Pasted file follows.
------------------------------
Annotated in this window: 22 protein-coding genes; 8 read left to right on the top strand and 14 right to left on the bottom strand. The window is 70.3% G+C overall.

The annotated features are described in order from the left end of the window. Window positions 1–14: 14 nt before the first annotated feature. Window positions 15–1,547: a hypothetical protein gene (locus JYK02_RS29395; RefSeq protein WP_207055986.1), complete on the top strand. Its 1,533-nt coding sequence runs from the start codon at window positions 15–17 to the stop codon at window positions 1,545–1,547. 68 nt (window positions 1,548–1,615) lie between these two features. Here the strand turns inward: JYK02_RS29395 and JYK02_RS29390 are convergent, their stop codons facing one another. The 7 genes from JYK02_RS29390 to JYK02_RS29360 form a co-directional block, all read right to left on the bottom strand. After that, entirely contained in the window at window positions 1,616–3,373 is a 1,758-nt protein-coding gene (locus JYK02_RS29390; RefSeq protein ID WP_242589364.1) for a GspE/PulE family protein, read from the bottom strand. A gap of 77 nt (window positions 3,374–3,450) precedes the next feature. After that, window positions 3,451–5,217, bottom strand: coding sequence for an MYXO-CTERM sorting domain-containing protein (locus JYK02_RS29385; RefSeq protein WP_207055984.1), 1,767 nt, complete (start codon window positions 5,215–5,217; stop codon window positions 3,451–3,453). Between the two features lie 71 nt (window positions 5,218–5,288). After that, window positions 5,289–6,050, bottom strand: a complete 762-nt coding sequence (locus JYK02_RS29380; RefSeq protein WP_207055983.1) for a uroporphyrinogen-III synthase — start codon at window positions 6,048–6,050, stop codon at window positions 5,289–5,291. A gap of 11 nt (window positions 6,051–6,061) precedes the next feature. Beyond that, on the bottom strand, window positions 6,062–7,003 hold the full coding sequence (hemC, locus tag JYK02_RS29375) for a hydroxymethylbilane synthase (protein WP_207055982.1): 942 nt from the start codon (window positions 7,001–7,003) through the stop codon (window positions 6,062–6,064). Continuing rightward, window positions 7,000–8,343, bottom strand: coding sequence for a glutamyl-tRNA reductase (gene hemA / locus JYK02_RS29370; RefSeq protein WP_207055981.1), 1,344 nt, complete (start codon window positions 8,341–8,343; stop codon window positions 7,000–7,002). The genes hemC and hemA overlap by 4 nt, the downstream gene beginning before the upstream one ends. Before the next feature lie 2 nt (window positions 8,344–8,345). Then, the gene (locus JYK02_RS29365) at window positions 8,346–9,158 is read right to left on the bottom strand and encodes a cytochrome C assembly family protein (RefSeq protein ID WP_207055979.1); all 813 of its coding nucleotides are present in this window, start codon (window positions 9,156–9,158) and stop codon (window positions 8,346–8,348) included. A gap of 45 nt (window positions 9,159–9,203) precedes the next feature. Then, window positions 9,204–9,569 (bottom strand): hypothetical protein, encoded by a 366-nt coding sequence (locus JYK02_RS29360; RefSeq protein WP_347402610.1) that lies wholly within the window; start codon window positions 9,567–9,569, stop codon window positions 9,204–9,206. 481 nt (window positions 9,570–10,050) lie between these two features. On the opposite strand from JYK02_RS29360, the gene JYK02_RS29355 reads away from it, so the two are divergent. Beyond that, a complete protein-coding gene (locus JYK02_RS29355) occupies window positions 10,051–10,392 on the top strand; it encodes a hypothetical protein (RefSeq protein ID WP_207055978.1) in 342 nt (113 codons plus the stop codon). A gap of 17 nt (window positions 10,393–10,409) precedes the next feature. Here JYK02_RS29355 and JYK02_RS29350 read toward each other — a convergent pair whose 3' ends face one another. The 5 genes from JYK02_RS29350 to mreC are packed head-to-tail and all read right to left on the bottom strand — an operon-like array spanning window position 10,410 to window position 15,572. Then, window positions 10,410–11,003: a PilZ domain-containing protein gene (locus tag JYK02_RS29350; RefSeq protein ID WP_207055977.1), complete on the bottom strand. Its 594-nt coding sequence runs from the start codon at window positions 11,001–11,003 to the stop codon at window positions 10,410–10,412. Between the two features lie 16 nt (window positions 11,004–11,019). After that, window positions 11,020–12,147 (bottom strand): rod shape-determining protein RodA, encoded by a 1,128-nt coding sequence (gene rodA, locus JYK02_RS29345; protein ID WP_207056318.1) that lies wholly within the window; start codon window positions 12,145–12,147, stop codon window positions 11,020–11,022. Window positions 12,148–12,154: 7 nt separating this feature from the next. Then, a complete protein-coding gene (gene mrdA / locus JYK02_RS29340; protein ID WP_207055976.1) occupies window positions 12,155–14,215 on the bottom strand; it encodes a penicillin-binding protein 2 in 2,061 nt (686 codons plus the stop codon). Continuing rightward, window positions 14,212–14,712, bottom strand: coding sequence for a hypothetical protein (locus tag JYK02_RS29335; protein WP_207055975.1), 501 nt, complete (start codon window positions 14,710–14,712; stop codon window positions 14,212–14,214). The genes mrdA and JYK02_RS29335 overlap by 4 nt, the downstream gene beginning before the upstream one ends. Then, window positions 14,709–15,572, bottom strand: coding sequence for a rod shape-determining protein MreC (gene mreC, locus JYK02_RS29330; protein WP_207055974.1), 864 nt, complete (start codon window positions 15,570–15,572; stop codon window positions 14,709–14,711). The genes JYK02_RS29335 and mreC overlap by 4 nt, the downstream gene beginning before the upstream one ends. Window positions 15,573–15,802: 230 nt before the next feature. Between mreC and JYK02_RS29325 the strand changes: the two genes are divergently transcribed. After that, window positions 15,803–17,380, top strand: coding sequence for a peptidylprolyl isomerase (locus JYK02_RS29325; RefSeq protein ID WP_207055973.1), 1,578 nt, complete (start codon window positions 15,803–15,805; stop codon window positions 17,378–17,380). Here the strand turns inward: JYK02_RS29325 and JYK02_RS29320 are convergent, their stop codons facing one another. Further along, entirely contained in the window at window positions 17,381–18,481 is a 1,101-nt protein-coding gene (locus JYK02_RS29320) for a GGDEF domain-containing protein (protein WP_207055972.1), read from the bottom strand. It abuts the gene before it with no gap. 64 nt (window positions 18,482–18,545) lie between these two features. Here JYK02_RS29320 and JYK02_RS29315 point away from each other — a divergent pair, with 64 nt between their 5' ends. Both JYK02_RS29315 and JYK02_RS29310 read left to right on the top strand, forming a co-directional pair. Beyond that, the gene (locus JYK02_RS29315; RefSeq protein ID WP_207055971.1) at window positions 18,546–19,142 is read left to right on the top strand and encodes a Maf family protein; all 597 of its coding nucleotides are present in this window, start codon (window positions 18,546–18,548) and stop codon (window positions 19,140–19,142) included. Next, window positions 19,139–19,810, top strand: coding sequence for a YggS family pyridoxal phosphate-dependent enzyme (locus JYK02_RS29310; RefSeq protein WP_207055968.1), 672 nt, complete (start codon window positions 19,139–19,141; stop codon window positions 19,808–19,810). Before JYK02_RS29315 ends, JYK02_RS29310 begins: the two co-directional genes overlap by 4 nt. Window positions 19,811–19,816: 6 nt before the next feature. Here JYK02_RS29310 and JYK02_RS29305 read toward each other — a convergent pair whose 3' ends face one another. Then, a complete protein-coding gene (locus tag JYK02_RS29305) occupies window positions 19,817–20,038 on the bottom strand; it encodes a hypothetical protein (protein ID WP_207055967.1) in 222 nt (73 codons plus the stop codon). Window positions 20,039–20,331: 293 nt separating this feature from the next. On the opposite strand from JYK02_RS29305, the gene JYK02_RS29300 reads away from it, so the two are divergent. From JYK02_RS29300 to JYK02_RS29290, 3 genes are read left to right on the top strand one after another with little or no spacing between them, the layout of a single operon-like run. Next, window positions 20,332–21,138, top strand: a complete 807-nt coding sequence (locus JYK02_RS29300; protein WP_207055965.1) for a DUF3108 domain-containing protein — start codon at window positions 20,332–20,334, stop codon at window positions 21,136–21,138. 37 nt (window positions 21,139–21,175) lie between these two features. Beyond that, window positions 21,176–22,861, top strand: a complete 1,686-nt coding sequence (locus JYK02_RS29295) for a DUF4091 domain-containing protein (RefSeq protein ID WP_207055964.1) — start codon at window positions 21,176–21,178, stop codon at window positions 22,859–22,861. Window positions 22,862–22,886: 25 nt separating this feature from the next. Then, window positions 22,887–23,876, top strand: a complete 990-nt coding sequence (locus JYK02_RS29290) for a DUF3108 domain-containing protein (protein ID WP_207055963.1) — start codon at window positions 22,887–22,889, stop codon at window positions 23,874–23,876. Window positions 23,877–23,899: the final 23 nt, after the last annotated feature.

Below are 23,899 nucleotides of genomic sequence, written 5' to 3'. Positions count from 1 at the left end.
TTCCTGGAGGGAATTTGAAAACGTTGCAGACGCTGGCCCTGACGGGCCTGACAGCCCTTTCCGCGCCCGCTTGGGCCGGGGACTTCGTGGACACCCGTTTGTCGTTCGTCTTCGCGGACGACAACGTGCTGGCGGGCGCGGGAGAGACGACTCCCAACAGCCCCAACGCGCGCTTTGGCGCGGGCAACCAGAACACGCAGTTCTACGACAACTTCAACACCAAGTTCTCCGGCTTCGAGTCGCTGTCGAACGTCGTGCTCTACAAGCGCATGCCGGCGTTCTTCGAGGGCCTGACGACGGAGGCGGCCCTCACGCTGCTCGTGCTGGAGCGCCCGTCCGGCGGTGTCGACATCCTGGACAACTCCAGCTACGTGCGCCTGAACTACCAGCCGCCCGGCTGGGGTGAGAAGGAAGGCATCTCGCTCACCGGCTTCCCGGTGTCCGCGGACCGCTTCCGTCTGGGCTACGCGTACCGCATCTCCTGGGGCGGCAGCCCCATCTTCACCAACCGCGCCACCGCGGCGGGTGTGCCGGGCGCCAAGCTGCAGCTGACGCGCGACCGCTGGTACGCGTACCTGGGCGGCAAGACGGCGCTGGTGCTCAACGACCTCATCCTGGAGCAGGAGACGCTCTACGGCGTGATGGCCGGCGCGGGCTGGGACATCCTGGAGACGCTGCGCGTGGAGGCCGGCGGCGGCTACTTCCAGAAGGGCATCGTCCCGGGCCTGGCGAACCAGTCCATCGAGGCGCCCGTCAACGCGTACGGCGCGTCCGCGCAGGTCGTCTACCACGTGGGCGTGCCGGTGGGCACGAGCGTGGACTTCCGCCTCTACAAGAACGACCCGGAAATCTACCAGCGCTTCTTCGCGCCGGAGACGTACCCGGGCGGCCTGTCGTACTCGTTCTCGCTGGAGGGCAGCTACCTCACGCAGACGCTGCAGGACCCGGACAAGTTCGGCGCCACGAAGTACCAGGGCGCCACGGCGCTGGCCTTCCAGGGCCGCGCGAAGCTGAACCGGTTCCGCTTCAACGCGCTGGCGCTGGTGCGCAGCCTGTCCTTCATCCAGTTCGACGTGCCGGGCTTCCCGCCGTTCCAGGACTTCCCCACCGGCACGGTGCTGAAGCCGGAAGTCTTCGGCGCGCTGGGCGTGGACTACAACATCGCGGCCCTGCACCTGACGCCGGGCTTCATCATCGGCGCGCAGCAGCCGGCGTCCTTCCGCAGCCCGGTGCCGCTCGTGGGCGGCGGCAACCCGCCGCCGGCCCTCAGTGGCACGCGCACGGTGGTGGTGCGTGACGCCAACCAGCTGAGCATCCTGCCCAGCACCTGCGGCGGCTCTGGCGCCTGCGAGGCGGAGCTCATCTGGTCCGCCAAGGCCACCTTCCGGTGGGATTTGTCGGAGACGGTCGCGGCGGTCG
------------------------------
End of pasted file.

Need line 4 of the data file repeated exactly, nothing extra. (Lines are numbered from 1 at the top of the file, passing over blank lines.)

TTCCTGGAGGGAATTTGAAAACGTTGCAGACGCTGGCCCTGACGGGCCTGACAGCCCTTTCCGCGCCCGCTTGGGCCGGGGACTTCGTGGACACCCGTTTGTCGTTCGTCTTCGCGGACGACAACGTGCTGGCGGGCGCGGGAGAGACGACTCCCAACAGCCCCAACGCGCGCTTTGGCGCGGGCAACCAGAACACGCAGTTCTACGACAACTTCAACACCAAGTTCTCCGGCTTCGAGTCGCTGTCGAACGTCGTGCTCTACAAGCGCATGCCGGCGTTCTTCGAGGGCCTGACGACGGAGGCGGCCCTCACGCTGCTCGTGCTGGAGCGCCCGTCCGGCGGTGTCGACATCCTGGACAACTCCAGCTACGTGCGCCTGAACTACCAGCCGCCCGGCTGGGGTGAGAAGGAAGGCATCTCGCTCACCGGCTTCCCGGTGTCCGCGGACCGCTTCCGTCTGGGCTACGCGTACCGCATCTCCTGGGGCGGCAGCCCCATCTTCACCAACCGCGCCACCGCGGCGGGTGTGCCGGGCGCCAAGCTGCAGCTGACGCGCGACCGCTGGTACGCGTACCTGGGCGGCAAGACGGCGCTGGTGCTCAACGACCTCATCCTGGAGCAGGAGACGCTCTACGGCGTGATGGCCGGCGCGGGCTGGGACATCCTGGAGACGCTGCGCGTGGAGGCCGGCGGCGGCTACTTCCAGAAGGGCATCGTCCCGGGCCTGGCGAACCAGTCCATCGAGGCGCCCGTCAACGCGTACGGCGCGTCCGCGCAGGTCGTCTACCACGTGGGCGTGCCGGTGGGCACGAGCGTGGACTTCCGCCTCTACAAGAACGACCCGGAAATCTACCAGCGCTTCTTCGCGCCGGAGACGTACCCGGGCGGCCTGTCGTACTCGTTCTCGCTGGAGGGCAGCTACCTCACGCAGACGCTGCAGGACCCGGACAAGTTCGGCGCCACGAAGTACCAGGGCGCCACGGCGCTGGCCTTCCAGGGCCGCGCGAAGCTGAACCGGTTCCGCTTCAACGCGCTGGCGCTGGTGCGCAGCCTGTCCTTCATCCAGTTCGACGTGCCGGGCTTCCCGCCGTTCCAGGACTTCCCCACCGGCACGGTGCTGAAGCCGGAAGTCTTCGGCGCGCTGGGCGTGGACTACAACATCGCGGCCCTGCACCTGACGCCGGGCTTCATCATCGGCGCGCAGCAGCCGGCGTCCTTCCGCAGCCCGGTGCCGCTCGTGGGCGGCGGCAACCCGCCGCCGGCCCTCAGTGGCACGCGCACGGTGGTGGTGCGTGACGCCAACCAGCTGAGCATCCTGCCCAGCACCTGCGGCGGCTCTGGCGCCTGCGAGGCGGAGCTCATCTGGTCCGCCAAGGCCACCTTCCGGTGGGATTTGTCGGAGACGGTCGCGGCGGTCG